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If you are still having issues with the exciter wire/charging lamp circuit, the alternator can still charge, depending. Sometimes alternators have enough residual magnetism in the field coils to self excite and start charging even without getting that exciter wire charge. I think my PV did that for decades (old alternators are better at self exciting... ahem, no double entendre intended).

Does the charging light come on with the ley on, engine off?
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Old 01-05-2018, 04:53 PM   #39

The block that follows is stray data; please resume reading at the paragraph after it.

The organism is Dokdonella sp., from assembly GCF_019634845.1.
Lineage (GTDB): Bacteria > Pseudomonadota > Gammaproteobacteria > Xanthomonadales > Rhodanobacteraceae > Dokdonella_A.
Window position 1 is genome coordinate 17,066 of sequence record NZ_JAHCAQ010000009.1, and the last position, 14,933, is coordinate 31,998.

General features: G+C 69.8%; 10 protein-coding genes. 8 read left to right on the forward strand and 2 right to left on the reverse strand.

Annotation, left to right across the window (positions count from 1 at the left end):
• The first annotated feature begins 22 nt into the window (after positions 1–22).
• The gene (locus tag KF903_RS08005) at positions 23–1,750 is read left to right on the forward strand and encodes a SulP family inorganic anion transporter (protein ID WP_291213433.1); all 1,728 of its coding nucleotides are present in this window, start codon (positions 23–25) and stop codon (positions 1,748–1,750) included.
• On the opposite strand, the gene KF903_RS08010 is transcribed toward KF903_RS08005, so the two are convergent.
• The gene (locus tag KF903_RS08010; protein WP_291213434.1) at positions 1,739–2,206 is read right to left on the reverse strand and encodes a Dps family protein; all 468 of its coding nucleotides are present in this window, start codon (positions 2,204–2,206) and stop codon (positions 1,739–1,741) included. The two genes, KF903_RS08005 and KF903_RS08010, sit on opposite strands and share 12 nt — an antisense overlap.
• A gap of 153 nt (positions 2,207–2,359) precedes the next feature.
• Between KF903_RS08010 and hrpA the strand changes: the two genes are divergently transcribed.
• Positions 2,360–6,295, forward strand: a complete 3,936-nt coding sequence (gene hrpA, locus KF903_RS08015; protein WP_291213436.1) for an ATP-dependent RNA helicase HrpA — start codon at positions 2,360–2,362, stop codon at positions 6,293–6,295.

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Originally Posted by LBM240Wagon View Post
Thats interesting. my bushings are certainly worn out. Didn't think about that. I'll add this to the list of things to check. On a side note what is the correct belt tension? The haynes manual says .25 inch deflection if the pulleys are ~7" apart. -that all depends on the individual's strength though.
Yeah, about a 1/4 inch slack on the belt is what I remember going by. Those little accessory bushings are only a few bucks on amazon, the belt tensioner bracket also has one. I was going nuts before I found out
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Old 01-05-2018, 05:05 PM   #40
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Yeah, about a 1/4 inch slack on the belt is what I remember going by. Those little accessory bushings are only a few bucks on amazon, the belt tensioner bracket also has one. I was going nuts before I found out